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  I want to create here a source of knowledge for people who are interested in the technical details of classical equestrian maneuvers from the Renaissance period. I address this blog mainly to riders aspiring to ride in the style of that historical period.

ANGLOMANIA

Less formal article, a large part of which is based on an article by Giovanni Battista Tomassinihttp://worksofchivalry.com/anglomania-part-1-the-spreading-of-english-style-equitation-in-the-eighteenth-century/

        Above are two images comparing the classical school to the English school. On the left a painting by Miles Barton "An 18th century Horseman" (milesbarton.com). On the right, James Seymour- "Mr Russell on his Bay Hunter" circa 1740 (Tate Modern Gallery).

         Despite both paintings depict the English riders from almost one period, you can clearly notice many differences. The rider on the right uses a small bit and a bridle without a noseband sitting on a minimised "English saddle". On the right we see a rider on a double rein attached to a curb bit in a saddle with higher pommels used in a classic riding school.

        The difference in the conformation of horses is also noticeable. On the left we have a horse with an extended rump, bent to the ground, with a raised front. On the right, a horse with a clearly long body and neck extended forward that is a pure English horse.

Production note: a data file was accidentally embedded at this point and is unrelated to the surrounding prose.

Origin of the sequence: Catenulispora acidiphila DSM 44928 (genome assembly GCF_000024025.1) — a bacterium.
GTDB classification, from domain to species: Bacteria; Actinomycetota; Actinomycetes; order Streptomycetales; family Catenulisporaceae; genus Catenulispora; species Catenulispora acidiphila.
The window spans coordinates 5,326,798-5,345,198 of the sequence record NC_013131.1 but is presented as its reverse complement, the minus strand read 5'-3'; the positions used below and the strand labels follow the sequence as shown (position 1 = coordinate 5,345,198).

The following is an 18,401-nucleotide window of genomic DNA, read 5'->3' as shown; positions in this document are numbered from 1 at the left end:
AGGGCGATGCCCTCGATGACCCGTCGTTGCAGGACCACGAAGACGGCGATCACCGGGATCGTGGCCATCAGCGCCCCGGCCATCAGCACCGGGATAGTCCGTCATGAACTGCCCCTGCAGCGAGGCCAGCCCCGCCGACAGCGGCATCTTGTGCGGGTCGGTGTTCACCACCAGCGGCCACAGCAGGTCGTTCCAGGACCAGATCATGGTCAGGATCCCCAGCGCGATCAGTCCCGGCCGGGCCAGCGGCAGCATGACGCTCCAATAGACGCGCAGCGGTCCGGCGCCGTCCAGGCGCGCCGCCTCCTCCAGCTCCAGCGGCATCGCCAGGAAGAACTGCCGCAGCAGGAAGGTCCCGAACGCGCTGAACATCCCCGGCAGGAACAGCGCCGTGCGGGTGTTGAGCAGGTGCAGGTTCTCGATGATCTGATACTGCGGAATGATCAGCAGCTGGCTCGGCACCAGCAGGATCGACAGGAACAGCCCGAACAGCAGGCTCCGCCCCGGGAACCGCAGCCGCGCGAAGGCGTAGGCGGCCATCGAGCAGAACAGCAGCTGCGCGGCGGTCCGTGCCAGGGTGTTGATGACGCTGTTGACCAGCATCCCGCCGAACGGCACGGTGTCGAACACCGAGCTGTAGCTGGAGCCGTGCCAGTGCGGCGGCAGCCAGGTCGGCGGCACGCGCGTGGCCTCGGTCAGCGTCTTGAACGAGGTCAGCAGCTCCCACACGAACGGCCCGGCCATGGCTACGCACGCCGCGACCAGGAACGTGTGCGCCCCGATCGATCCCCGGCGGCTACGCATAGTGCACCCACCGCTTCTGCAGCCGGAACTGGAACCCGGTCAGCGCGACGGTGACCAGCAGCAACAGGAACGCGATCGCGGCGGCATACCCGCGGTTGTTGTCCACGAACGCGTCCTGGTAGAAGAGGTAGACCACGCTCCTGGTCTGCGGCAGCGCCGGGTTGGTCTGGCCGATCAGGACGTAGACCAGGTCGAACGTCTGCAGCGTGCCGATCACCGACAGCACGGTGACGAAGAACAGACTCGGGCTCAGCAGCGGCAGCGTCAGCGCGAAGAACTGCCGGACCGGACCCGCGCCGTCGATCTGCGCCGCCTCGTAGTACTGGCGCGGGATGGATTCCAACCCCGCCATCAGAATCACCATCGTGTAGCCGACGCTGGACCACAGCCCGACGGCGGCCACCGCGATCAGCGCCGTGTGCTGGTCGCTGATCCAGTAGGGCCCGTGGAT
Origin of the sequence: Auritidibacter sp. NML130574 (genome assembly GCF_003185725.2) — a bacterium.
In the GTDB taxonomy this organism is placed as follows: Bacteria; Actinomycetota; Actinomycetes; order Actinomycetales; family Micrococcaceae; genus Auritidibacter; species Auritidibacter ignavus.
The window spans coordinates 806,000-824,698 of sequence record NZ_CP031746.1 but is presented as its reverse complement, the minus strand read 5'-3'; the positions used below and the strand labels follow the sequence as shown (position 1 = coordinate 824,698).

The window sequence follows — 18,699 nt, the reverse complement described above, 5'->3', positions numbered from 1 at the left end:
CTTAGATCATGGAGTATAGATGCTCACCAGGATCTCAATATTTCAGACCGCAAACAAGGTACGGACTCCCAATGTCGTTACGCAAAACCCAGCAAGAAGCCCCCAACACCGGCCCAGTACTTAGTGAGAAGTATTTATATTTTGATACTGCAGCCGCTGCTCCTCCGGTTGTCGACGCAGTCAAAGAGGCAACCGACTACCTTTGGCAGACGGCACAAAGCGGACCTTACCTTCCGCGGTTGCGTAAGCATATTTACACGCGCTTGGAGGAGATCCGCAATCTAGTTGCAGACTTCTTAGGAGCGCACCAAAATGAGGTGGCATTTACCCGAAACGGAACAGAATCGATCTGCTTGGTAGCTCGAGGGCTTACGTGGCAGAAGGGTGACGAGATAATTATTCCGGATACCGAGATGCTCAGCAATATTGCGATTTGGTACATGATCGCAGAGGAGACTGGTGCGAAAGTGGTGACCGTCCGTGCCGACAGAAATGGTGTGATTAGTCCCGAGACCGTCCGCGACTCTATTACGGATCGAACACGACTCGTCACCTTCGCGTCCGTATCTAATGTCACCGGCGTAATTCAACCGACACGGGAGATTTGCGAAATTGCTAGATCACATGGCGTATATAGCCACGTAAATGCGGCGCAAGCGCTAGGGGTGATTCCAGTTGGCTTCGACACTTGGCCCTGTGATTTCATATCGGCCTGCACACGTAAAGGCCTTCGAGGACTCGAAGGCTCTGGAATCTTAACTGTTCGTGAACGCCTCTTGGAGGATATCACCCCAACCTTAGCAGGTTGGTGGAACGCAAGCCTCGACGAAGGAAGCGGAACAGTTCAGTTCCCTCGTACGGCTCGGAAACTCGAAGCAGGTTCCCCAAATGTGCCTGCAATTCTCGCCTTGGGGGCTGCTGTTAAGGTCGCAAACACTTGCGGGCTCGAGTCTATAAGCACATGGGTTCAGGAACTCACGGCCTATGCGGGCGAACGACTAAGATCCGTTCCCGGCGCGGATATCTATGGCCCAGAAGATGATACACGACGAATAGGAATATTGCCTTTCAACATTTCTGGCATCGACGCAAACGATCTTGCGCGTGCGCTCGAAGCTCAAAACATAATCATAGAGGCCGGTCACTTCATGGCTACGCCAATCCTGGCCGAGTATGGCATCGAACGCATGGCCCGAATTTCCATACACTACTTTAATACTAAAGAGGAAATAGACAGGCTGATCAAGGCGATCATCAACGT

It is impossible to present this topic without mentioning politics and economics briefly.

From the 18th century, you can see differences between a continent still dominated by absolutism, and England, where a parliamentary monarchy was developing.

         In the context of an emerging democracy, England became a fashionable benchmark of freedom, which the continent's monarchies viewed with suspicion as English "freedom" became more and more popular.

         During this period, you can also note economic progress and colonial conquests making England a power. Soon Europeans began to be attracted not only by new political trends, but also by art and the British way of life. England has become a model of modernity to follow.